PC Gamer UK has picked out its hottest games of 2008, the list totalling an impressive 110 titles. The carnage continues below, and we'll be adding the final part to the list soon. Should you have missed previous parts of the feature, you can find links to them below.
- PC Gamer's Hottest Games of 2008 - part one
- PC Gamer's Hottest Games of 2008 - part two
- PC Gamer's Hottest Games of 2008 - part three
- PC Gamer's Hottest Games of 2008 - part four
- PC Gamer's Hottest Games of 2008 - part five
- PC Gamer's Hottest Games of 2008 - part six
- PC Gamer's Hottest Games of 2008 - part seven
Scorpion (ETA: Spring)
In a cyberpunk future, you must explore the supposed illegal activity of a mega-corporation using first-person combat and sneaky stealth. The standout feature: using voodoo powers to control the will of your business enemies. Voodoo? You do.
Spore (ETA: Winter)
Playing with Spore's electronic clay nearly a year ago, we were struck by just how complete the character creation tools were. Spore's remit, to take a species from microbe to UFO, may be massive but back then it felt ready, and real. Stretching out flesh, bolting on limbs, arranging faces - it all worked.
Then, nothing. The game went back into development. New hires (Soren Johnson, the lead designer of Civilization 4 was the last high-profile addition), and no news pointed to a game in trouble.
It's understandable. Spore offers six stages of life to play with: beginning as a microbe, you'll swim around in primordial soup, dodging other microbes. Eating other nasties accrues DNA points, which, once you've reached a certain 'score', enable you to access the first creature editor. Graft on a face, legs and teeth to your microbial stain, and you're able to leave the sea.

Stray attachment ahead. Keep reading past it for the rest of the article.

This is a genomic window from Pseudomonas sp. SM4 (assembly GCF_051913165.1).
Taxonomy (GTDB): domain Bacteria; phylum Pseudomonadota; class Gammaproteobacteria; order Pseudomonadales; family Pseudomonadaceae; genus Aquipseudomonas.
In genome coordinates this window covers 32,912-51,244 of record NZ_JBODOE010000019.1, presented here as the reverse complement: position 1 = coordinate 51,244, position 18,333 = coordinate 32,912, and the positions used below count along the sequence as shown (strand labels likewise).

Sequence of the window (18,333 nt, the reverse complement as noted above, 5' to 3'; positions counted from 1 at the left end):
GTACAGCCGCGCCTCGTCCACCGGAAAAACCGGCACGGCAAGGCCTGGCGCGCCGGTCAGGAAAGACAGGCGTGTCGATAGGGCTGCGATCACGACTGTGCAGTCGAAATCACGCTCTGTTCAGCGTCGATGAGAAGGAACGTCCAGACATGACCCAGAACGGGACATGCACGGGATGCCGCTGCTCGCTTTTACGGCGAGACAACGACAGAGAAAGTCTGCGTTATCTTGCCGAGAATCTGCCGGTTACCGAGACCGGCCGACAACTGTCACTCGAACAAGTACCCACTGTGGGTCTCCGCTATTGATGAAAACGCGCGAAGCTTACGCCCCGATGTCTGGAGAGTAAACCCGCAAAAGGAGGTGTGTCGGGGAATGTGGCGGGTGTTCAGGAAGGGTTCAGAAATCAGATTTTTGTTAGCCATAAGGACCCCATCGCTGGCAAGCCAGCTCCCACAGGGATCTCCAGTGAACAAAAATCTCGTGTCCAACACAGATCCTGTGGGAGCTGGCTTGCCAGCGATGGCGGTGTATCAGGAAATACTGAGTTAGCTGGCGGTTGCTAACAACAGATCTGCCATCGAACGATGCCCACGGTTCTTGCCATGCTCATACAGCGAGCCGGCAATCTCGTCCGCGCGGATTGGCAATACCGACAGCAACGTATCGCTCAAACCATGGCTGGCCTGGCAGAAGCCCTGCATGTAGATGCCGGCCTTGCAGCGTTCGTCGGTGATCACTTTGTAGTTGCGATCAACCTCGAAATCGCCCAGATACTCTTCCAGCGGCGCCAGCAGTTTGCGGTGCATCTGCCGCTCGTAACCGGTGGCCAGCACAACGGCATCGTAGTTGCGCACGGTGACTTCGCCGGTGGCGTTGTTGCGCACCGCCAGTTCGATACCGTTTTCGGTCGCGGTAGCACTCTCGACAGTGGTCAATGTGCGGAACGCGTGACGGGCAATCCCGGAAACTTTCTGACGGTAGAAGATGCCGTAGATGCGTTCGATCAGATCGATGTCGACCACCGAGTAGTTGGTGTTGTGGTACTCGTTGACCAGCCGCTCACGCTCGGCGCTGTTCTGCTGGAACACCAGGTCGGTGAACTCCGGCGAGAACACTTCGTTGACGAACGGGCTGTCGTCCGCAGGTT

This new phase has a similar goal: eat, but don't be eaten. This time, though, you're searching for a mate. Once an egg is laid, you'll have to fend off scavengers. With a baby in tow, you'll want to form packs and increase the size of your clan. Then it's time for the tribal phase.
Once your creature has found friends, you're no longer directing individuals: you now have an entire clan to play with. Arming your tribe with spears and clubs, you'll go out and beat up or befriend your neighbours. Breed 20 tribesmen, and you'll become a civilisation.
Caring for your race is about logistics, diplomacy and management. Choosing what buildings to construct is one problem, another is deciding whether to finish off the creatures next door. When you finally gather enough resources to build a UFO, you'll enter the space phase.
This is the meat of Spore - you're given a galaxy full of races and terraforming missiles to play with. Planet hopping, first contact making, death-star building: it's a game of almost unlimited scale. But like all of these phases, there are problems.